Jogging with a Stick

May 16, 2007 — Leave a comment

Last Sunday I saw a man jogging with a stick and–for some reason–I can’t get the image out of my mind.

I’ve been a runner for most of my life and I know what that means. That guy is running scared. He’s either been bitten by a dog, chased by a dog, or runs by the domain of a dog that appears to be a threat.

Runners don’t carry anything unless it’s important.

Unless you’re carrying a baton on a relay team, the only reason a runner carries a stick is to protect himself/herself from a threat.

Jogging is supposed to be fun . . . well . . . maybe not “fun”, but it’s definitely not supposed to be a fear-full experience.

I felt sorry for the guy for the same reason I feel sorry for any Christian who appears to be running scared.

The Christian life is supposed to be fun . . . well . . . maybe not “fun”, but it’s definitely not supposed to be a fear-full experience.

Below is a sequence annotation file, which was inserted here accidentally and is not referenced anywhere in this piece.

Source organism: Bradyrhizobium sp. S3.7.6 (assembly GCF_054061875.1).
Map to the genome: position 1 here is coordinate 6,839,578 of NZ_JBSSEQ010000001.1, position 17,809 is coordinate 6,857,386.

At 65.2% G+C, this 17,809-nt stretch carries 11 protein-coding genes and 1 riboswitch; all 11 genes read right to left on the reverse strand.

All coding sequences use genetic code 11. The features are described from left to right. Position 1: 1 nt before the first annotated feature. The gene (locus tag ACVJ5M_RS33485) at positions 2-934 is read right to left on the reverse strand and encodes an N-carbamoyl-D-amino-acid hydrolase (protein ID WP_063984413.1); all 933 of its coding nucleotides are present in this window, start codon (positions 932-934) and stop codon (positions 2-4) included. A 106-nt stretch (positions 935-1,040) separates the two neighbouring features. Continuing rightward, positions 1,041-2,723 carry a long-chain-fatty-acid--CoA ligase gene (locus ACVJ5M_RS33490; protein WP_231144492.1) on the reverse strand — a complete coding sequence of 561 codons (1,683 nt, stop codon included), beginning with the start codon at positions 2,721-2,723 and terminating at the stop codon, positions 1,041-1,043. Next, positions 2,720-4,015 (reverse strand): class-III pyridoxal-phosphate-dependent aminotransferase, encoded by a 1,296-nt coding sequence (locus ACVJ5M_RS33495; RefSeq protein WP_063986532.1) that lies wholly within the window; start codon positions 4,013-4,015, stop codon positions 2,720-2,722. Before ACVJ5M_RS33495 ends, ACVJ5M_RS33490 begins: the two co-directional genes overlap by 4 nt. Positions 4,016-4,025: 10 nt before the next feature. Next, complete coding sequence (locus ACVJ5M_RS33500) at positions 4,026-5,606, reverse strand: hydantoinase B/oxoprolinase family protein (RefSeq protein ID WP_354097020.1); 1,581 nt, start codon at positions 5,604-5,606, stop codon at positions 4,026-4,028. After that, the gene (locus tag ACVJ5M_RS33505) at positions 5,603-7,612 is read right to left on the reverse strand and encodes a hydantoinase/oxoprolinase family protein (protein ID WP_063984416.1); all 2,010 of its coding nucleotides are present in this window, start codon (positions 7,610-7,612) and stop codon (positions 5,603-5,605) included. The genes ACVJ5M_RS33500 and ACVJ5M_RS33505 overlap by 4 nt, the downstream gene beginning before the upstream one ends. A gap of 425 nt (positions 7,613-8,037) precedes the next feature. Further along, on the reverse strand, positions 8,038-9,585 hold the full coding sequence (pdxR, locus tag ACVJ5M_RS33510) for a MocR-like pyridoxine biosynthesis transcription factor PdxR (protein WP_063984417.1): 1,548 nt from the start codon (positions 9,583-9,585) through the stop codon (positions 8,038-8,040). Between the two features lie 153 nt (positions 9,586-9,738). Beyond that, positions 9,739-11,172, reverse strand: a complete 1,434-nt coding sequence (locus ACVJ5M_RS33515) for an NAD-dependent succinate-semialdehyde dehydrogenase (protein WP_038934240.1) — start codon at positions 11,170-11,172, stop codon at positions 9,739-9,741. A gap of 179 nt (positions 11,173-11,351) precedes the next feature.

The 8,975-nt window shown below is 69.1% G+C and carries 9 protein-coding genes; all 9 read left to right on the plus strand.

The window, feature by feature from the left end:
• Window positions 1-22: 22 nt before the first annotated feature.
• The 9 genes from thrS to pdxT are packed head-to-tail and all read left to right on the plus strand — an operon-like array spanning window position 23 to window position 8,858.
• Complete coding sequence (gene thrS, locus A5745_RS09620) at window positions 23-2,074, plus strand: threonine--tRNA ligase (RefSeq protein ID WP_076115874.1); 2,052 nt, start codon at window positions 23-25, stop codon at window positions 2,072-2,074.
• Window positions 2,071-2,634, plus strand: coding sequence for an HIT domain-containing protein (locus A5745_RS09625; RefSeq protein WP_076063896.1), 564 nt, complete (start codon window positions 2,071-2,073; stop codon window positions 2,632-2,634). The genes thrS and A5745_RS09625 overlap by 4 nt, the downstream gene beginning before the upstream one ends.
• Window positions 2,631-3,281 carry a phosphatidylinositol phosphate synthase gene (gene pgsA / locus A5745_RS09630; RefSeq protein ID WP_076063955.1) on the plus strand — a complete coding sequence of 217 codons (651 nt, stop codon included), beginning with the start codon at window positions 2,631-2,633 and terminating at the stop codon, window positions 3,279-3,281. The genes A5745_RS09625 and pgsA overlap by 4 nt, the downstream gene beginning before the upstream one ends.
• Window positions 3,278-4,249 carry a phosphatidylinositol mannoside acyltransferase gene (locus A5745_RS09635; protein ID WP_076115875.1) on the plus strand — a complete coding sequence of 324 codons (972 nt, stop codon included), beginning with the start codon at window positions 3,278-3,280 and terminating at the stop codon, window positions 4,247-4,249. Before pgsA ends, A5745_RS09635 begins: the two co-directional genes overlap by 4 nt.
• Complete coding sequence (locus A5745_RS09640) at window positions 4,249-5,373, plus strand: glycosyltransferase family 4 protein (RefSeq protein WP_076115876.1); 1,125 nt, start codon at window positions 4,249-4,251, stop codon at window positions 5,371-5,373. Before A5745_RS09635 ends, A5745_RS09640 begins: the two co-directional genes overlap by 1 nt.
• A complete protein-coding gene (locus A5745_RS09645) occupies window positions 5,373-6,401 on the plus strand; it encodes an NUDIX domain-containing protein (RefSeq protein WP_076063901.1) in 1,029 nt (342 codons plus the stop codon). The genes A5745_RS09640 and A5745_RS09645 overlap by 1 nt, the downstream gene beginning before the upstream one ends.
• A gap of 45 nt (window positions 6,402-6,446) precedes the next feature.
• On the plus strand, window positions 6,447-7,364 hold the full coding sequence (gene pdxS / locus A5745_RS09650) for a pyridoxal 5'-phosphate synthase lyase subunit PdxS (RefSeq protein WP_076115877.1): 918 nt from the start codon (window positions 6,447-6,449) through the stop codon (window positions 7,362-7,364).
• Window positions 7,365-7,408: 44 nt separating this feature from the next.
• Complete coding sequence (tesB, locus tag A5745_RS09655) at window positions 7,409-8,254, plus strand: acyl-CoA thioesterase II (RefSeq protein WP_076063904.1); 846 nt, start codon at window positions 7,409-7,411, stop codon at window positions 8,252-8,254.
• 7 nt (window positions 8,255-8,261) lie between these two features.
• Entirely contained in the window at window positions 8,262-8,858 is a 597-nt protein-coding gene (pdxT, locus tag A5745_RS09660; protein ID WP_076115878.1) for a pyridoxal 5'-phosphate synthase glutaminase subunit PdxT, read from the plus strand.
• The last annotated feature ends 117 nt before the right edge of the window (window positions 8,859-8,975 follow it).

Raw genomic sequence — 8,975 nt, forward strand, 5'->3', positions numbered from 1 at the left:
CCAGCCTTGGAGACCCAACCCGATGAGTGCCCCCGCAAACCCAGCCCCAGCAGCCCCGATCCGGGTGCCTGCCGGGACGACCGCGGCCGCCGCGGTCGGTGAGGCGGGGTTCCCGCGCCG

In Romans Paul reminds us that we “did not receive a spirit that makes you a slave again to fear, but you received the Spirit of sonship. And by him we cry, “Abba, Father” (Romans 8:15).

And Peter challenges us, “Do not fear what they fear ; do not be frightened” (I Peter 3:14).

And the Hebrew writer, referring to the Christian life, writes:
Therefore, since we are surrounded by such a great cloud of witnesses, let us throw off everything that hinders and the sin that so easily entangles, and let us run with perseverance the race marked out for us. Let us fix our eyes on Jesus, the author and perfecter of our faith, who for the joy set before him endured the cross, scorning its shame, and sat down at the right hand of the throne of God. Consider him who endured such opposition from sinful men, so that you will not grow weary and lose heart” (Hebrews 12:1-3).

Are you running with a stick? Are you afraid of what’s around the next corner, or of what might be coming up from behind? We Christians should not be running scared, because we’re not running alone; we’re running with Jesus!

Insert cheesy picture I’ve been saving for just such an occasion:

In all seriousness . . . we must not lose heart. We must not allow fear to hinder our efforts to run the Christian race with confidence.

We must fix our eyes on Jesus, drop the stick, and run with perseverance the race marked out for us.

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